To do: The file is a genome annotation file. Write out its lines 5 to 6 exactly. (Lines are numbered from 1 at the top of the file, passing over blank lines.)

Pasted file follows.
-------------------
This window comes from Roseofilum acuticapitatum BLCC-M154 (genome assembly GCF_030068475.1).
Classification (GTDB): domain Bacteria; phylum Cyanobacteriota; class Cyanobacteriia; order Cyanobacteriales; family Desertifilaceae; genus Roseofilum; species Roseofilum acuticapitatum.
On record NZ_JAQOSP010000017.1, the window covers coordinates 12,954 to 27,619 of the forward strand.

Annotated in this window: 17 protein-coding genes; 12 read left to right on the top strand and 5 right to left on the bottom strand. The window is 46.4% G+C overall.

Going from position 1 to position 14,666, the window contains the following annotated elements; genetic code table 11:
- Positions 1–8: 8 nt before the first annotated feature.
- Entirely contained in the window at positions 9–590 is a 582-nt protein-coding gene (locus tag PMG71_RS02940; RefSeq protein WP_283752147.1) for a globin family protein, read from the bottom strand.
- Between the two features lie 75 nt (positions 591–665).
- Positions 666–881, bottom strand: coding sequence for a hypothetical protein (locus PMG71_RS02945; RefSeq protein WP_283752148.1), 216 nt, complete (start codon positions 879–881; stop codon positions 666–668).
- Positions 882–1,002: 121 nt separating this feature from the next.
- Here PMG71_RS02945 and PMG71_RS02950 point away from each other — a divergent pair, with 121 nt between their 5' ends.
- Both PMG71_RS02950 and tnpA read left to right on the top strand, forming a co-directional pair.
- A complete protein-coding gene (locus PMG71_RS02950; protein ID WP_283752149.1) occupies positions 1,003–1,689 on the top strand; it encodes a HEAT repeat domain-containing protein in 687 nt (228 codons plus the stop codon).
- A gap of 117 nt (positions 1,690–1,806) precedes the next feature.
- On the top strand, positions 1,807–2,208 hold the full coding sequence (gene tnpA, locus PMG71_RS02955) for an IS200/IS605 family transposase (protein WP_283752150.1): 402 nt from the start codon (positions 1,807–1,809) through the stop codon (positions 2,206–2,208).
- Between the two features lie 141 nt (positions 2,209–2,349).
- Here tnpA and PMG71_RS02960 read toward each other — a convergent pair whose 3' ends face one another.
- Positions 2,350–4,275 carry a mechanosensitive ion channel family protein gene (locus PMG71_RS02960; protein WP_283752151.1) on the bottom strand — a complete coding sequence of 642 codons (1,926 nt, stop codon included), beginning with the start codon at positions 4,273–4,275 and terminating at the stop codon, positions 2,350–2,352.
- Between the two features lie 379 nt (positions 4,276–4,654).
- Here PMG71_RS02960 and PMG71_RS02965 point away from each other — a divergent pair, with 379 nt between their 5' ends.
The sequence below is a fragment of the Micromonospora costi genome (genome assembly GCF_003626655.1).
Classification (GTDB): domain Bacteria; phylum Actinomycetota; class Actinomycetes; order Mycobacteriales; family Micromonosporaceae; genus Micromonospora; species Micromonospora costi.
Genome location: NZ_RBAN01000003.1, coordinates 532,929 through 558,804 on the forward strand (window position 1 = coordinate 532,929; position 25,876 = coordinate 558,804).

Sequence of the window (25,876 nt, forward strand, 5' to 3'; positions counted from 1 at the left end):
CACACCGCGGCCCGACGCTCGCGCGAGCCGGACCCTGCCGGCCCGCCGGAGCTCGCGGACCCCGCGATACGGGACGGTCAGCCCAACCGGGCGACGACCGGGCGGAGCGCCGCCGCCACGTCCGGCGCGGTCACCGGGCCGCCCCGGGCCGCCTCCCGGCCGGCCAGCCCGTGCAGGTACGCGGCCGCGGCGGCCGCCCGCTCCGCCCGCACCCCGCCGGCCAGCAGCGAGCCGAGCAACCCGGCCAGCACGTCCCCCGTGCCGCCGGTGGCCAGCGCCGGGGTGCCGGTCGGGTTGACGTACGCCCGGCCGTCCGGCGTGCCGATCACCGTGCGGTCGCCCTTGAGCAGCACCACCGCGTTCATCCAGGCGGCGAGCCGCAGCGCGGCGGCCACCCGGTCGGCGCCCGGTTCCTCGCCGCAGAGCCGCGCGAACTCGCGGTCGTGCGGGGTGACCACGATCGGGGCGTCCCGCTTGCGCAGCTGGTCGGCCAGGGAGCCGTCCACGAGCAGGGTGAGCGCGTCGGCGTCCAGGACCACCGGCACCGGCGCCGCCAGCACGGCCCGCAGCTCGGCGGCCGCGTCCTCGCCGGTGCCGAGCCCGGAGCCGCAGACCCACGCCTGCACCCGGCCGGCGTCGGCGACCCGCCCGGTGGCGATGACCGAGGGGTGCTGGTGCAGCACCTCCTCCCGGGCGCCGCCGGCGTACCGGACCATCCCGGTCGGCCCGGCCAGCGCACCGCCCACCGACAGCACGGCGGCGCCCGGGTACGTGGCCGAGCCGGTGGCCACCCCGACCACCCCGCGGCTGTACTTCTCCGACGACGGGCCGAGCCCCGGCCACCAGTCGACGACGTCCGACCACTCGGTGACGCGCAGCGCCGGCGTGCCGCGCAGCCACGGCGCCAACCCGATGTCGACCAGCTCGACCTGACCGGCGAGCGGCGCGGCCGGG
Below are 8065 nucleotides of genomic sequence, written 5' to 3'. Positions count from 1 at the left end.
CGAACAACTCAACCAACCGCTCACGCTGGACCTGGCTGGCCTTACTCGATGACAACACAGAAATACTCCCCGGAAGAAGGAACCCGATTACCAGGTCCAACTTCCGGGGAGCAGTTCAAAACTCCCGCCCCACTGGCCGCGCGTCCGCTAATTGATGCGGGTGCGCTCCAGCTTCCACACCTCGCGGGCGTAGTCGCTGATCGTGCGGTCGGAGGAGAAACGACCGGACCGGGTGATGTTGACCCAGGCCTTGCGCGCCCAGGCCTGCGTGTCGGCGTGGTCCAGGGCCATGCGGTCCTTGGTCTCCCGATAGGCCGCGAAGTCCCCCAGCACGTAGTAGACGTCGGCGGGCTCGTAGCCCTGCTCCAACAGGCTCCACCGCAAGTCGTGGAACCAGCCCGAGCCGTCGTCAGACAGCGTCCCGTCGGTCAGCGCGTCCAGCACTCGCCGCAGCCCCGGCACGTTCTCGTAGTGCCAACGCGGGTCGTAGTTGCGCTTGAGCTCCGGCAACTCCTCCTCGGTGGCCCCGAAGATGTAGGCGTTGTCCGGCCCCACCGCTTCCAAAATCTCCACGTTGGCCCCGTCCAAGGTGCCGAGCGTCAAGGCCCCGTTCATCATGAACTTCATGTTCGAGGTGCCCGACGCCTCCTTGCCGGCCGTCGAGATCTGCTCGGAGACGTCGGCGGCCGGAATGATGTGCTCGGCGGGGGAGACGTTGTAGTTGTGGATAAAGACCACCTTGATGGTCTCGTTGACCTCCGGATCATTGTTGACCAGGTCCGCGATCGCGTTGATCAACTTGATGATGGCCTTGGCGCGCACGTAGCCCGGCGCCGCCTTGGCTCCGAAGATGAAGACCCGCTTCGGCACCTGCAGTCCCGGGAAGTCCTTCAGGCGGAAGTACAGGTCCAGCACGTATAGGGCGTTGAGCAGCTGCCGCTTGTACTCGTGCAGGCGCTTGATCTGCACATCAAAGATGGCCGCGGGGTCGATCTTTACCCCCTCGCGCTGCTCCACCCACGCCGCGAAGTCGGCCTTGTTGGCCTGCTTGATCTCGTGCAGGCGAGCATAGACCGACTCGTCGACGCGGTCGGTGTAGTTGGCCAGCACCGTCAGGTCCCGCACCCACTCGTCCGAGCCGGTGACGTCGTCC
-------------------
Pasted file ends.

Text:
Going from position 1 to position 14,666, the window contains the following annotated elements; genetic code table 11:
- Positions 1–8: 8 nt before the first annotated feature.